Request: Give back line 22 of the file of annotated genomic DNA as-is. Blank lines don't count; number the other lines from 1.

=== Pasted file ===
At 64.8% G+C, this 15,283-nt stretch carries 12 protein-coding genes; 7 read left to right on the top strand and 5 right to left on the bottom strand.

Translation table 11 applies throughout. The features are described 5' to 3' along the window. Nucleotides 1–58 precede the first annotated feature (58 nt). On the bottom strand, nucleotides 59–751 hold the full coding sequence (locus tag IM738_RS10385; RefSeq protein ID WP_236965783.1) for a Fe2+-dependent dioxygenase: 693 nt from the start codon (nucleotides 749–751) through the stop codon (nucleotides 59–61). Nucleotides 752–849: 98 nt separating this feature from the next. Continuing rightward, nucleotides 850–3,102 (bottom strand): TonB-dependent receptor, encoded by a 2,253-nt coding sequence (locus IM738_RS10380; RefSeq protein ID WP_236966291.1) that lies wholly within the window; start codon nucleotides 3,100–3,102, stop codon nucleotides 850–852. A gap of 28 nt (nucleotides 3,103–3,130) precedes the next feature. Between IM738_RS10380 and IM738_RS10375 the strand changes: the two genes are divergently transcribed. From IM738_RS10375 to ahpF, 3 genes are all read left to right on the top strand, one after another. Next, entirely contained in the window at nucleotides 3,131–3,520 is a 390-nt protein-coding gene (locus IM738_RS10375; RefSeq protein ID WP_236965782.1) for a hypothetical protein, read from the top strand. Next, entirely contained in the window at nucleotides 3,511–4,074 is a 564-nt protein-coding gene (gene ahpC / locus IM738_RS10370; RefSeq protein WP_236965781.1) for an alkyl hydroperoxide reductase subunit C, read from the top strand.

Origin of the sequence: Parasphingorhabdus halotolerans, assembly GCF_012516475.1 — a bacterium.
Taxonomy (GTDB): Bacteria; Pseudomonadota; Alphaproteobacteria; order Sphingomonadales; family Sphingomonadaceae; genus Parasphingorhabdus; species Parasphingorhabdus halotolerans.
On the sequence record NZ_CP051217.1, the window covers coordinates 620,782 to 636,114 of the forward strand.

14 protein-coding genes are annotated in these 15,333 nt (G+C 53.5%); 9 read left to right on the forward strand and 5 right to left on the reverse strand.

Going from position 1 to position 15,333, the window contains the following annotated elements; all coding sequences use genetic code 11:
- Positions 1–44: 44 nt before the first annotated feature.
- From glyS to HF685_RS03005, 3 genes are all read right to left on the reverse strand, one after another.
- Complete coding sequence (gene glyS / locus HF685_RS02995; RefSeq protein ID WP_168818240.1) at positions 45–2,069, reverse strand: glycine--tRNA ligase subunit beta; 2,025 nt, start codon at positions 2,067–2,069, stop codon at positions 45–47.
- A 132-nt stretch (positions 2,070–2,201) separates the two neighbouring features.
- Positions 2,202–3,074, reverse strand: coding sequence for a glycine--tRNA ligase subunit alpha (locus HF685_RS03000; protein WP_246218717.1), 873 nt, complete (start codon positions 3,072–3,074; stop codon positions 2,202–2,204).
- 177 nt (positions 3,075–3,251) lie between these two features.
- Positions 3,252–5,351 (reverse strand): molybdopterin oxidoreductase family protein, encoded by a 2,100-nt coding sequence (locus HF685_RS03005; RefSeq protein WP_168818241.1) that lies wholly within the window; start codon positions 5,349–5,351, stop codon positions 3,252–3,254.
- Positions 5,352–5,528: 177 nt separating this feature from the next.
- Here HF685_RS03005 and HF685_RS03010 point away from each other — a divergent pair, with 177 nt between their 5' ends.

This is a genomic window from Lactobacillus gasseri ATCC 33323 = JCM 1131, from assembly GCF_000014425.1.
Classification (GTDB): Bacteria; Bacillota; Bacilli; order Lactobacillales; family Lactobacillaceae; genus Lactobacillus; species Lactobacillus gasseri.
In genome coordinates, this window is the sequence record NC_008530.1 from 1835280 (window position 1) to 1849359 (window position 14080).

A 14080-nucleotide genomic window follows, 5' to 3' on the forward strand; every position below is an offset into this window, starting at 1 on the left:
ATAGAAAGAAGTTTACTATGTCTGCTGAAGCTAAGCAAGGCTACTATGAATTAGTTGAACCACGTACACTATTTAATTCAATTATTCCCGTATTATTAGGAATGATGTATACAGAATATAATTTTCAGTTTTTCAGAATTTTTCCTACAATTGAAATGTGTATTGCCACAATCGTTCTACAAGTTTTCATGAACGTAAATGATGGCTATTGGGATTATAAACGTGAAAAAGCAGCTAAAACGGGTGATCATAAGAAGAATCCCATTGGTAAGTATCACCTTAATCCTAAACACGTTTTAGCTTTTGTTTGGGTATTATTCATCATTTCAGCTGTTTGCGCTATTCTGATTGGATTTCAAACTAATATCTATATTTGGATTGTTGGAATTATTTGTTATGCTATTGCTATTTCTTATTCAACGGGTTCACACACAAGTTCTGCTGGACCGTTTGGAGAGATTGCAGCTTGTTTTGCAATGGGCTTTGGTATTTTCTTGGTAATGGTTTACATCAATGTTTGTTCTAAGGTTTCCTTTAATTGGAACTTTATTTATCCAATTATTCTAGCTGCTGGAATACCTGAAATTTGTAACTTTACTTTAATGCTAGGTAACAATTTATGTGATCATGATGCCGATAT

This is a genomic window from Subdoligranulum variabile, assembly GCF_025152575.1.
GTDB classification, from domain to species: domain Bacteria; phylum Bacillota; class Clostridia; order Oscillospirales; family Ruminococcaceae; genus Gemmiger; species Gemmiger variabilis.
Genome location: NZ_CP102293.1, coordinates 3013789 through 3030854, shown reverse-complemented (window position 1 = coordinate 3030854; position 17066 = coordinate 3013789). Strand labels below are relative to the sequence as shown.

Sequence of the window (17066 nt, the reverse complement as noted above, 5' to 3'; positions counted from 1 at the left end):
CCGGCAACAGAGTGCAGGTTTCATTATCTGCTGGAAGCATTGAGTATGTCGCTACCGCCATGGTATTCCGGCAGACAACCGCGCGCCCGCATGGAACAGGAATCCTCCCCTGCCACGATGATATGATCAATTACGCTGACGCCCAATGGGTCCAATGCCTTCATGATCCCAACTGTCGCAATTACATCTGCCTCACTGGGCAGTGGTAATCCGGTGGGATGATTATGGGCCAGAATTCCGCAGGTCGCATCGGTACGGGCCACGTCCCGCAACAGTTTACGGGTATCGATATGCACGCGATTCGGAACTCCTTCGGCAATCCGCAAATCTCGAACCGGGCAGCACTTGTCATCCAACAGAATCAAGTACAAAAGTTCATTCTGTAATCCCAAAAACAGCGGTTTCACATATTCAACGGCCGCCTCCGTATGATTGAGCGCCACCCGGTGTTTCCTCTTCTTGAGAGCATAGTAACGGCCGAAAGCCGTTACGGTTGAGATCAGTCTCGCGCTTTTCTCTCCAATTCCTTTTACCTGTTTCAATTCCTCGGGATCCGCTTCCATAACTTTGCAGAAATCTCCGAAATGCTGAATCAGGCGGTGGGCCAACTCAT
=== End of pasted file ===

This is a genomic window from Subdoligranulum variabile, assembly GCF_025152575.1.